I met my friend and fellow author Daven Anderson when I was first signed to a publishing contract with PDMI Publishing. Daven was already among the stable of PDMI’s authors, and, since he’s a personable guy and we both write in the same general areas of science fiction and horror, he and I hit it off quickly. His “Vampire Syndrome”, first in the saga of the same name, is a masterful and innovative variation on the ageless idea of vampires, featuring a protagonist named Jack Wendell, who I can just about guarantee is the only vampire with Down’s Syndrome you’ve ever encountered. I’ve had some good conversations with Daven at book signings and particularly at the Birmingham Local Author Expo and Book Fair in Birmingham, Alabama, home to the historic Tutwiler Hotel, which Daven and I both share a fondness for. But enough small talk—Daven’s here.
CG: It’s been a little while since we sat down for a chat, and while I wish this was the Tutwiler Hotel, we’ll have to settle for a blog. So, tell me a little bit about what’s been going on for you in the past year?
DA: I left the day job I held for 26 years, and started a new one. I embarked on a major upgrade and restoration project for my 1960 Plymouth station wagon. I helped transition my 92 year old grandmother to assisted living. Each of these three events constitute more transition in and of themselves, than I’ve had to deal with for many years.
CG: What projects are you currently working on, writing-wise?
DA: “Vampire Invasion”, the concluding volume of the Vampire Syndrome trilogy. From there, I can build on the Vampire Syndrome universe as I please. For instance, the main trilogy never touches on the existence of werewolves, and I have that outlined as a self-contained story. I’m also outlining a story about a young man who lives on a planet where the population is 92% female.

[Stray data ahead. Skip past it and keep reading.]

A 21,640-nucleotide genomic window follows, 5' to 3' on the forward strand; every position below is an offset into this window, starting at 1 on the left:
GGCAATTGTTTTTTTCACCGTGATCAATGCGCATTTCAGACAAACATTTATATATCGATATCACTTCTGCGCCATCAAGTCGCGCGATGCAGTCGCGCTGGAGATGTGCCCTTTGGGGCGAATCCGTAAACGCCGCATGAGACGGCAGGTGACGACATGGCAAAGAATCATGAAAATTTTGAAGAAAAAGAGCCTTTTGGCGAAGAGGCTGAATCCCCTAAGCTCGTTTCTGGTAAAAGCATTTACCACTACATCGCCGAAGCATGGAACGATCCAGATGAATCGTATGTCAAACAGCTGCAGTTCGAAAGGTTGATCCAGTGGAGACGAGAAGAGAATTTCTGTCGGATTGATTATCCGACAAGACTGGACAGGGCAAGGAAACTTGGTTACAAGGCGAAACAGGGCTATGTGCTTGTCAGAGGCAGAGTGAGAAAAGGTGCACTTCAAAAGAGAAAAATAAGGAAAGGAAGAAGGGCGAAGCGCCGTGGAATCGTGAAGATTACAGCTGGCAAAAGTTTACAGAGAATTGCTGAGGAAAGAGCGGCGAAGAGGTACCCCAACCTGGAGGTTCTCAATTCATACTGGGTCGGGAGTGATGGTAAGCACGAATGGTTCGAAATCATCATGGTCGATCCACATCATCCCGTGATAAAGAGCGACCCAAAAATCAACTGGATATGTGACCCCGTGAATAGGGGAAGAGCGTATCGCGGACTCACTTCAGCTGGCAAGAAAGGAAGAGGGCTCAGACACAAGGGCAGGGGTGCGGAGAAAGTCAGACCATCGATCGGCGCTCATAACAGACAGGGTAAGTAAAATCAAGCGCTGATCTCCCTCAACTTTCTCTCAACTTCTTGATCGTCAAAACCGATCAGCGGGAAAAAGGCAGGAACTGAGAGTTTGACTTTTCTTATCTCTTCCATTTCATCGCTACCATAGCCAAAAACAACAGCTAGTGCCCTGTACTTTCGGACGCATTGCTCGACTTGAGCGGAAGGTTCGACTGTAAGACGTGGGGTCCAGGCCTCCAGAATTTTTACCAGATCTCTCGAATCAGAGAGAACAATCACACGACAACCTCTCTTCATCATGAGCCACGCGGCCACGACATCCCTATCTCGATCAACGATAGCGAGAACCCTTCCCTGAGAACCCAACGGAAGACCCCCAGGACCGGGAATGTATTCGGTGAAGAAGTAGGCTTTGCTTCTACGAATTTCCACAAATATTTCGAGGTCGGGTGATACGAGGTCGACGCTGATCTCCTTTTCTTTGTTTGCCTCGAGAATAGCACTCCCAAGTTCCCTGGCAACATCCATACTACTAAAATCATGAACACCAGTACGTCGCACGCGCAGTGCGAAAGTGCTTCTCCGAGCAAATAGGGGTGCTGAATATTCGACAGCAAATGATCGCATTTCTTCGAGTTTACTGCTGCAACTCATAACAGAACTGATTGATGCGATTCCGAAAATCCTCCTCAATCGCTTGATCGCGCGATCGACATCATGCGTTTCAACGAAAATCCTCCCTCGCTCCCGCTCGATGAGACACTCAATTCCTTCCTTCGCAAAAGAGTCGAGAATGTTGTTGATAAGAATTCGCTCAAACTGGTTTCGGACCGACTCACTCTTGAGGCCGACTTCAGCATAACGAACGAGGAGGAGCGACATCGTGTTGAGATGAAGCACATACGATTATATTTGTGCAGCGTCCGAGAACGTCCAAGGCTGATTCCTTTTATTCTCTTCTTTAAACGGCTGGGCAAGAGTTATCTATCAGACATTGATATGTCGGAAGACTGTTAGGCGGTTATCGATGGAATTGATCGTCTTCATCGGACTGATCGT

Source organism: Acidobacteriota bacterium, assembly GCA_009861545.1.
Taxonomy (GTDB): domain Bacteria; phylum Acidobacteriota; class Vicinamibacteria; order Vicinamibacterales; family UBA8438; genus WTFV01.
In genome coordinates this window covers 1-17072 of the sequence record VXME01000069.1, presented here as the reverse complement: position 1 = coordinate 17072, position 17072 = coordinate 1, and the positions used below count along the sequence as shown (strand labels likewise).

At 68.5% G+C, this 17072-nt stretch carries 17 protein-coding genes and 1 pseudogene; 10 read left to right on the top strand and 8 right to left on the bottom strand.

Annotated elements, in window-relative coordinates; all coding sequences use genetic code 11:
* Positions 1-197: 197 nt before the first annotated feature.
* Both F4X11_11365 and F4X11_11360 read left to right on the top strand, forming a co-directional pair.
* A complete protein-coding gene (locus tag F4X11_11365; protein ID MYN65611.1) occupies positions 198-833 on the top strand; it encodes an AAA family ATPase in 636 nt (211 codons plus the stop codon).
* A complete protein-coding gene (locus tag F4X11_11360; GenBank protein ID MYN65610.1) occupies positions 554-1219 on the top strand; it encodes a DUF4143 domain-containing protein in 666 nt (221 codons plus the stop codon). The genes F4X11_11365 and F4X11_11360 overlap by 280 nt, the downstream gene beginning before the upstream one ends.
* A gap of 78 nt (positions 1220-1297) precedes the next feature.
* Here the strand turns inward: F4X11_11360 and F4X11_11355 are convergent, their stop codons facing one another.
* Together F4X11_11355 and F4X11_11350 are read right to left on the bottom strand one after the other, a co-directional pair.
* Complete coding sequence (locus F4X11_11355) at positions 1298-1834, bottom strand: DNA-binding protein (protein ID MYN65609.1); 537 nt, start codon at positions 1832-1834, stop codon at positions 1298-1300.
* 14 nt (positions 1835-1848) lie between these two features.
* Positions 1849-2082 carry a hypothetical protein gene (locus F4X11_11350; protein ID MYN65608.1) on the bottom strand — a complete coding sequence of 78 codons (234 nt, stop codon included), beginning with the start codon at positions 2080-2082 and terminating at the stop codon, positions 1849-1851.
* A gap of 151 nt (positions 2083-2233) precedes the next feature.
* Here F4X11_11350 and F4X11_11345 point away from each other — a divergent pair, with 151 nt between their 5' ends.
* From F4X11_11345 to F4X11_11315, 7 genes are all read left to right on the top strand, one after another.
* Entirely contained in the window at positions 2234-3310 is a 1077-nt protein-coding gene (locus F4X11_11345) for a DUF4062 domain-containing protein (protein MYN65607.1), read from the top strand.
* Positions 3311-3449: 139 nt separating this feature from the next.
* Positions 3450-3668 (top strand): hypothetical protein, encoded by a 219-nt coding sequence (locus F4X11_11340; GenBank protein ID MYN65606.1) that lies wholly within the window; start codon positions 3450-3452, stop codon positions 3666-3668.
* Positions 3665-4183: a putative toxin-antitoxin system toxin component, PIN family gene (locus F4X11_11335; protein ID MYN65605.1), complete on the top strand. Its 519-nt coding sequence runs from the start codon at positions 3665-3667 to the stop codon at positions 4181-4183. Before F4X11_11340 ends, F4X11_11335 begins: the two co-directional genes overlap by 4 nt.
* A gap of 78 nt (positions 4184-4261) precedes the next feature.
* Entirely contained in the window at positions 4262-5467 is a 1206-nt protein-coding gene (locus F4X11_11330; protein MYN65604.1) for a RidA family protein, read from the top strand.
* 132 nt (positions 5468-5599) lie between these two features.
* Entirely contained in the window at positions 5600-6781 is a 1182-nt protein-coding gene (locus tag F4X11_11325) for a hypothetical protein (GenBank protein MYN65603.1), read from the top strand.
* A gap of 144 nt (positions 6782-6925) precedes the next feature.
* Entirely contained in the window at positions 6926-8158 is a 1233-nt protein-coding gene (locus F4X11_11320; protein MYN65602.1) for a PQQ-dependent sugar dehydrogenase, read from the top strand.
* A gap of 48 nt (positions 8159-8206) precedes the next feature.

CG: As authors, we are always influenced by things that go on in our lives. We touched on part of this in the first question. Have you done anything really fun, or learned anything new and interesting in the past year?
DA: I finally solved a decades-old mystery this year. When I was little, my great-grandmother said “If the world’s ending, head for Shamballa.” In this case, “Shamballa” being the small mountain town southwest of Sedalia, Colorado.
Adult me, when driving through Shamballa, had always thought it odd that my great-grandma thought this nondescript mountain town would survive the end of the world.
It turns out that the town was founded in 1953 as the Shamballa Ashrama ‘survivalist’ compound, by metaphysicist/occultist Dr. Maurice Doreal. The compound’s underground cave complex is, of course, not visible from a casual ‘drive-by’ inspection.
It was intended that the residents of the hundred-odd homes in the compound could take quick refuge in the (naturally lead-lined) cave in the event of a nuclear attack sometime around “the year of the Avatar, 1956.”
In the October 1946 issue of “Amazing Stories” sci-fi magazine, Dr. Doreal stated in a published letter that he was moving from central Denver to rural Colorado to wait out the coming nuclear holocaust. That same year, he told the Rocky Mountain News that he had foreseen the advent of harnessed atomic energy, years before it became public knowledge, during a visit with the (predecessor of the current) Dalai Lama in Tibet.
The compound complex remains closed to outsiders today. It is rumored that Maurice and Sonya Doreal’s vast library of science fiction books (over 30,000 books as of the early 1950’s) remains intact in the complex.
CG: What’s the latest book you’ve read? Movie you’ve seen? Do you still find yourself challenged or inspired by things you see , read or hear in the arts? How, if at all, has this changed since you first thought, “I could write a vampire novel”?